Sister Mary Ignatius
Sister Mary Ignatius, a nun and fifth grade teacher at what she calls Our Lady of Perpetual Sorrow School. Sister Mary appears in an old-fashioned nun’s habit; her age is uncertain, but she might be anywhere from forty to sixty. Although she displays many human characteristics, Sister Mary is a caricature of an earnest but oppressive parochial school teacher, more concerned with doctrine than with truth. One of her chief assertions is that God answers all prayers, but that sometimes the answer is no. She lectures directly to the audience, occasionally answering questions that she has on file cards, but the information she presents is often confused. When questioned, Thomas, her assistant, gets the commandments wrong, but Sister Mary nevertheless approves his answers and rewards him with cookies. She claims to come from a large family, some twenty-six children, of whom five became priests, seven nuns, and three brothers. The others, as well as her mother, she says, were placed in institutions. When four students from her 1959 fifth grade class arrive and perform a Christmas pageant, she becomes even more confused. The pageant, presumably written by Mary Jean Mahoney, a fifth grade student from 1948, clearly reflects Sister Mary’s teachings and marks the turning point of the play. After the performance, Sister Mary questions her former students and discovers that they have all abandoned her teaching and that each has sinned in some way. Sister Mary immediately dislikes Diane, who has had two abortions. When Diane accuses Sister Mary of being insane and threatens her with a gun, Sister Mary tricks her and, drawing her own gun from beneath her...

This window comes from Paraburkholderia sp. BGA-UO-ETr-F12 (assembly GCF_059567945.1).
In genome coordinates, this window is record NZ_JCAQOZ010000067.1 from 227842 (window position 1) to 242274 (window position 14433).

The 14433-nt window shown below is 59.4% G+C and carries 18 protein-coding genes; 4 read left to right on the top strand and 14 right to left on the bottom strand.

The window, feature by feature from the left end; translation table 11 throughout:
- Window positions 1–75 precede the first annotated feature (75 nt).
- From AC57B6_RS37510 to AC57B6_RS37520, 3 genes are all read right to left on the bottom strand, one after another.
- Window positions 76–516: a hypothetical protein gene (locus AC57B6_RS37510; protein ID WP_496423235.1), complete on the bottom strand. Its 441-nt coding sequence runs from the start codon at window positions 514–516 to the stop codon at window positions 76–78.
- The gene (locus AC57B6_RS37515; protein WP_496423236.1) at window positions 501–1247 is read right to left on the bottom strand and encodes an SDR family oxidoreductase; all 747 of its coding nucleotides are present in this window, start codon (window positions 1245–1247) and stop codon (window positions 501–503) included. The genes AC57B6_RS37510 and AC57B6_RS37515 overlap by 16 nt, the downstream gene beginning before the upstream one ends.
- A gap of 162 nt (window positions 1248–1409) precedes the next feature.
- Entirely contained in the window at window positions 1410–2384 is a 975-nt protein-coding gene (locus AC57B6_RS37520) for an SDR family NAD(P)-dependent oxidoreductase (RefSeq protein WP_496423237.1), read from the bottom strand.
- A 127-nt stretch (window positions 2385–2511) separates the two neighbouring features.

(The entire section is 689 words.)